This supply-driven approach can’t ensure that abundant cash is spread evenly across every corner of the currency union, meaning funding squeezes can’t be ruled out.
ECB officials are studying whether this is still optimal. The Federal Reserve has committed to keeping a similar such framework, but that means nursing a permanently bigger balance sheet.
The UK Approach
Some officials including ECB Executive Board member Isabel Schnabel are keen to transition to a model similar to the Bank of England’s demand-led approach, which also steers rates using a floor.
While the UK central bank has a bond portfolio too, its framework relies on banks borrowing the money they actually need.
Since funds are provided at a rate that matches the BOE’s deposit rate, there’s no price to erring on the side of borrowing too much.
The system allows for a leaner balance sheet than the Fed’s — without risking a liquidity squeeze or uneven reserves. One advantage for the ECB would be that this could free up high-quality collateral to get back into the market.
It also lets policymakers learn from banks’ behavior and get better at estimating funding needs — a possible gateway to recreating the tight-money system of the past.
But emulating it would require some changes. While the ECB already has the setup needed to loan banks money, officials would need to eliminate the spread between the rates at which they lend and accept cash overnight, or to permanently offer loans at a cost equal to the deposit rate, just as the BOE does.
That would go some way to convince banks that tapping it won’t be seen as a sign of weakness.
If the ECB ultimately wants to recreate the pre-crisis system, it would have to limit the amount of money supplied to the region’s banks. In that case, with less funds freely available, overnight market rates would rise because banks will pay ever higher interest for increasingly scarce liquidity.
That would reestablish the main refinancing rate — the rate at which banks can borrow from it — as the benchmark. Its two other existing rates — the deposit rate and the marginal lending rate — would serve as the roof and ceiling in that corridor.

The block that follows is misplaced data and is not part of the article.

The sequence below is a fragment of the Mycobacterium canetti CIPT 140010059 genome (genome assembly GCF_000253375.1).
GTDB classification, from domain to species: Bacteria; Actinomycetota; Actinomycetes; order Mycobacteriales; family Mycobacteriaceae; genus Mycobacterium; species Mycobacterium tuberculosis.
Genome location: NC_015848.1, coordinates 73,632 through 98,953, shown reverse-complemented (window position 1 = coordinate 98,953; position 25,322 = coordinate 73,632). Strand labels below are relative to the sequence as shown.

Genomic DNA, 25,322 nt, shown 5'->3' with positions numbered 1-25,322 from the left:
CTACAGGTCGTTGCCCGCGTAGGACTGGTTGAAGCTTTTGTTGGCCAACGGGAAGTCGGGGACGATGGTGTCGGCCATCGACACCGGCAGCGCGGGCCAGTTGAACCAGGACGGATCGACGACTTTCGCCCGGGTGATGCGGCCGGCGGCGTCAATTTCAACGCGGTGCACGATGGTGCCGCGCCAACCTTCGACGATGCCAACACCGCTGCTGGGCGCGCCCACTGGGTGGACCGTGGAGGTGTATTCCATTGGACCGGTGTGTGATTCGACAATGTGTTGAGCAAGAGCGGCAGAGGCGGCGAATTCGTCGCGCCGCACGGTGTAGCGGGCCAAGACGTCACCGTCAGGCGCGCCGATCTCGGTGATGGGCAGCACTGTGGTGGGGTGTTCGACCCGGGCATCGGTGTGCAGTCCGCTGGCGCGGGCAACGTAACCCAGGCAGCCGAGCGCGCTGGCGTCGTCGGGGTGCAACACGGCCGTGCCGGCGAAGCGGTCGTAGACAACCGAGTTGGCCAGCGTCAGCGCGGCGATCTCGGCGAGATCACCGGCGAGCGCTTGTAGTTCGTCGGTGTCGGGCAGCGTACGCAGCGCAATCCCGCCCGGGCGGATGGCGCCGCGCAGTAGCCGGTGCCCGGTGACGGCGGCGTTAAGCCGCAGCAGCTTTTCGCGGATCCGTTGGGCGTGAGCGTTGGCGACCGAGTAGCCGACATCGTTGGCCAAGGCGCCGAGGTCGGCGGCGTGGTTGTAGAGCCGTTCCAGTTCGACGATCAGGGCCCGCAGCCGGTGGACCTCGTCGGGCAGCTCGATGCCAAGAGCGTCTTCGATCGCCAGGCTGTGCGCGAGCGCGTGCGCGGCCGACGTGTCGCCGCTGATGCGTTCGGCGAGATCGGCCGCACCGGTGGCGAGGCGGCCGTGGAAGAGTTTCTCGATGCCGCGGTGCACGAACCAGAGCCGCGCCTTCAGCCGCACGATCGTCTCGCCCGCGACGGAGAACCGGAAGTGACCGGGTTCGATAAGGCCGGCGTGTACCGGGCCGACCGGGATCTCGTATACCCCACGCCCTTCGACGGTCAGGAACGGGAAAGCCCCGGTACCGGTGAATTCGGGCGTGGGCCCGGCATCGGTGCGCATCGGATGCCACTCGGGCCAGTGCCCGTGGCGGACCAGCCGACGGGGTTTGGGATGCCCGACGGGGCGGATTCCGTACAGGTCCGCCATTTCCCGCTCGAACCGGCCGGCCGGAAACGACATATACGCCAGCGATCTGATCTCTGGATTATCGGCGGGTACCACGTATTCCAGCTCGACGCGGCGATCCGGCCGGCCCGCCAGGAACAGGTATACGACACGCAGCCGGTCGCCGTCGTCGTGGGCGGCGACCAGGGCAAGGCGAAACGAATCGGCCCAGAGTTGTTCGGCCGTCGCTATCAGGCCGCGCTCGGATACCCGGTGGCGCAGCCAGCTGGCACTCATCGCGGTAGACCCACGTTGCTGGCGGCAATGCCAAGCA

“I have some nostalgia for the corridor,” said Francesco Papadia, who ran ECB market operations from 1998 until 2012, and is now a senior fellow at the Bruegel Institute in Brussels. “It could be this comes out again as the situation we want to be in. But I’m not committal at this stage.”
Sweden’s Riksbank has attempted to fast-track the creation of a rate corridor by absorbing excess funds within the banking system, but that’s still a work in progress.
Officials are struggling to attract enough demand, and as a result the market benchmark remains tightly linked to the lower deposit rate rather than the Riksbank’s official policy rate.
Such a corridor system also isn’t easily compatible with the resumption of quantitative easing in a future crisis because the creation of excess liquidity would push borrowing costs back to the floor.
Work in Progress
Whatever ECB policymakers decide, the clock is ticking. Of the ECB’s €4.8 trillion in bond holdings, some €333 billion — about 7% — will roll off the balance sheet through next September. Another €491 billion of targeted long-term loans will expire by the end of 2024.
“Expectations are that we will get back to something like a normal balance sheet maybe in 2028 or 2029,” Papadia said. “Until then, there’s not much chance to have something different from the floor approach. I believe the question about the optimal framework can be definitely answered only in the future, but it is good to start discussing it.”